Over two thousand years ago Aristotle wrote:
It is true that a poem can come to life without a single metaphor, but with it…from the tiny serifs of letters, wings can sprout.
It’s so simple to create metaphors, that it is a tragedy that so many can’t. Yet, it is so difficult that it takes veritable genius to do it. But children see them everywhere.
How confusing, how contradictory.
A few weeks ago, I spent hours rifling through the pages of poetry manuals. I discovered that few chapters, nay few paragraphs, explained how to master metaphor. Was Aristotle right, that you can’t learn how to give life to a new metaphor? That you either have it or you don’t?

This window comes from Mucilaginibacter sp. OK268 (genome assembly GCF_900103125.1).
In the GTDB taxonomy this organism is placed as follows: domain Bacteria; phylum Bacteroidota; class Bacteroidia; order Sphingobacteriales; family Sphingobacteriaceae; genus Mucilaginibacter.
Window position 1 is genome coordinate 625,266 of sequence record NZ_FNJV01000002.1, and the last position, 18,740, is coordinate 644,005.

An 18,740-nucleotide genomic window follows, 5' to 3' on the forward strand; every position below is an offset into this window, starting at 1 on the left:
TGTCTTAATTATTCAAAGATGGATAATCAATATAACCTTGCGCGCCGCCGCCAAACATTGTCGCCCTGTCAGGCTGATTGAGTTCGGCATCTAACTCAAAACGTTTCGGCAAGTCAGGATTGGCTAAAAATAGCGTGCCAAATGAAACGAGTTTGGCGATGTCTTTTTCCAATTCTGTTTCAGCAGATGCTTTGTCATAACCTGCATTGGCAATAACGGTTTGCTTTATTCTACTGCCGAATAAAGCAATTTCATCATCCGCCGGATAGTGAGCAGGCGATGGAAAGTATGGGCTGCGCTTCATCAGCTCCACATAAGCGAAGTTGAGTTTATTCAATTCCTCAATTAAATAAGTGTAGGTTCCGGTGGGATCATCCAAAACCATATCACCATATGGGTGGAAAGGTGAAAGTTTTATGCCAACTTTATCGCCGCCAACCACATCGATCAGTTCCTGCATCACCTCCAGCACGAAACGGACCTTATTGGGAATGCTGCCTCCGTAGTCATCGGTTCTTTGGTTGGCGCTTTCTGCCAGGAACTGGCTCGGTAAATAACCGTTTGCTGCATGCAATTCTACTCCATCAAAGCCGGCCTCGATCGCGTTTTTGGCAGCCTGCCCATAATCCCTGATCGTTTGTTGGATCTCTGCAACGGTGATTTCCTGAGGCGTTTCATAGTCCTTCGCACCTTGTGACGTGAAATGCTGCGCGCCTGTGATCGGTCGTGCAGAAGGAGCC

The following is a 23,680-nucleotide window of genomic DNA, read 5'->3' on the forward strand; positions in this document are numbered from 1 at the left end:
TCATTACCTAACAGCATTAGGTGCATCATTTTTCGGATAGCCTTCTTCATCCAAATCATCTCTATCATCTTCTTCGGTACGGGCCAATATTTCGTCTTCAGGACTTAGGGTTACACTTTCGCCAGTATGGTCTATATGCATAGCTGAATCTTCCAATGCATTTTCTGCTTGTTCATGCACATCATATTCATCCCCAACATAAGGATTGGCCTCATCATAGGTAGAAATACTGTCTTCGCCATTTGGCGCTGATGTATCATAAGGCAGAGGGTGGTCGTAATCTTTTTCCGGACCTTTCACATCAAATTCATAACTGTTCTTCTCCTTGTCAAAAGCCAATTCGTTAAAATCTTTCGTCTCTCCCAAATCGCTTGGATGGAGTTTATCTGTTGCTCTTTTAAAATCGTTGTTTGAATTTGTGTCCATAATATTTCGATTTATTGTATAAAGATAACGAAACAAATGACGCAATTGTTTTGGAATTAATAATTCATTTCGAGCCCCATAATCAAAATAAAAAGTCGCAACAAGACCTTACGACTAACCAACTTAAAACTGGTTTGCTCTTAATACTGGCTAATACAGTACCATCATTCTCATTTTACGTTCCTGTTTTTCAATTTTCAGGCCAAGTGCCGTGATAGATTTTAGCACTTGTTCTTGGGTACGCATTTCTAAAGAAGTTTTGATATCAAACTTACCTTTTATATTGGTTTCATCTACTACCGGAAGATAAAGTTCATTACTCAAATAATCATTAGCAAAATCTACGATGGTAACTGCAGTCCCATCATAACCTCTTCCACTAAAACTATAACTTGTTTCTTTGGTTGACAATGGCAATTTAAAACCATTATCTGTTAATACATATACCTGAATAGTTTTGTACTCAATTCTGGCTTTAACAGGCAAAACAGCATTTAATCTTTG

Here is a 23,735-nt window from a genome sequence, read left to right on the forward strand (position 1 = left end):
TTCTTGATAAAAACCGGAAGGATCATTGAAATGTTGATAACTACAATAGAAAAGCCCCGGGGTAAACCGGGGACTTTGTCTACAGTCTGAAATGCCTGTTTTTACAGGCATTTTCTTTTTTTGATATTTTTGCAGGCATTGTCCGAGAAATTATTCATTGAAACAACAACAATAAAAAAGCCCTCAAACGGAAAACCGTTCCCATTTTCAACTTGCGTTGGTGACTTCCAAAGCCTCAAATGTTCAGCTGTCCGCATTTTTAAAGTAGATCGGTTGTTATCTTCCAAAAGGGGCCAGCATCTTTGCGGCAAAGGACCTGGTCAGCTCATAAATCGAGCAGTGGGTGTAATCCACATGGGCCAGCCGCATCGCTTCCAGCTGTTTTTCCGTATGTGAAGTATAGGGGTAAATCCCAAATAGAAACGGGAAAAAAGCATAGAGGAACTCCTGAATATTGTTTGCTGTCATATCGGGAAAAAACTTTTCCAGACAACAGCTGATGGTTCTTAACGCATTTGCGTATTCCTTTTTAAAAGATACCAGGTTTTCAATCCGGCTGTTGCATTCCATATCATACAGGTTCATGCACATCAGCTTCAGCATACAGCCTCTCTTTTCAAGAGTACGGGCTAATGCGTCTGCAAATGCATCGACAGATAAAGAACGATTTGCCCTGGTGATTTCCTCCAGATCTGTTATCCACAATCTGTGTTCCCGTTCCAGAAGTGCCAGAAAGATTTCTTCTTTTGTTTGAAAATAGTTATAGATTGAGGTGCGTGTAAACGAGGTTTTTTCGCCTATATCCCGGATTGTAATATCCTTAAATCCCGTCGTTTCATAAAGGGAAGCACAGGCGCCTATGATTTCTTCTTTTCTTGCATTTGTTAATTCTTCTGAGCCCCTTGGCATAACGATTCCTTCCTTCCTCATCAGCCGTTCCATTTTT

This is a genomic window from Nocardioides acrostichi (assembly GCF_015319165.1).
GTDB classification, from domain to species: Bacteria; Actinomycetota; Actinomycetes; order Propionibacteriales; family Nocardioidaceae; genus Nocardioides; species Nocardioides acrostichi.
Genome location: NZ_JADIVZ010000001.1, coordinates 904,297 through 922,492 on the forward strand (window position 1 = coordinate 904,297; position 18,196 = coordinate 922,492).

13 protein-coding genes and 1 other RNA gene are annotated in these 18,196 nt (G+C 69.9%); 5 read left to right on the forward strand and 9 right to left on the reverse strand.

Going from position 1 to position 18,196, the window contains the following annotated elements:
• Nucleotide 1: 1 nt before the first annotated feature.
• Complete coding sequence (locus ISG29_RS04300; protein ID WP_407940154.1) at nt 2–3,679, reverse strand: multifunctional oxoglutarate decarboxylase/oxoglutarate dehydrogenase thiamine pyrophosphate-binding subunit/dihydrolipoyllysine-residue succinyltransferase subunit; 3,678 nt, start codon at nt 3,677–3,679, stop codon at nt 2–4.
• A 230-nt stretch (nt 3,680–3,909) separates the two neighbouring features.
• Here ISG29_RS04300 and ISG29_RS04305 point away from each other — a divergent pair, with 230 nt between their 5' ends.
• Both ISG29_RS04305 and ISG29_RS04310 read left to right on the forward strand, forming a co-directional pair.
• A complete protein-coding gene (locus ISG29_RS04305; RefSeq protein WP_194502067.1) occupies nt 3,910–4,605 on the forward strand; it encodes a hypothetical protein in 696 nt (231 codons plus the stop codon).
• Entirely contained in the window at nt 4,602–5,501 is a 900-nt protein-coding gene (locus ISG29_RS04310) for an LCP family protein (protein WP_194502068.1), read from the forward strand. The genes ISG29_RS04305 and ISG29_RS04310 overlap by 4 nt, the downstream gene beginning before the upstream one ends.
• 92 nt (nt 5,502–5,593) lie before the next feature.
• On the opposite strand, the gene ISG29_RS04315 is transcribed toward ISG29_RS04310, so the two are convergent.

I think Aristotle was wrong.
You eyes are narrowing. You’re asking me: “Oh yeah? How do you create metaphors then?”
You want to know how to crack open your the Pandora’s Box that nestles in your head?
You want to fill the world with new creations?
Then come with me.
All you have to do is-
Look and keep looking until the object reminds you of…something else. And keep looking until you see…something else. And don’t stop…keep looking until the world blurs and the object becomes a Stereogram. Not everyone has the knack of seeming them pesky things, but they’re there alright, there at the edge of the world.
I tell you that those untouched, unknown, magnificent metaphors exist.
Dive, I say dive…go deep and keep going until you reach the solid and infinite home of imagination and grab hard- and come up fast, real fast before the blighters escape you and yank them out and let them breathe and when they do your metaphors will wail and they will keep wailing until they become cliches…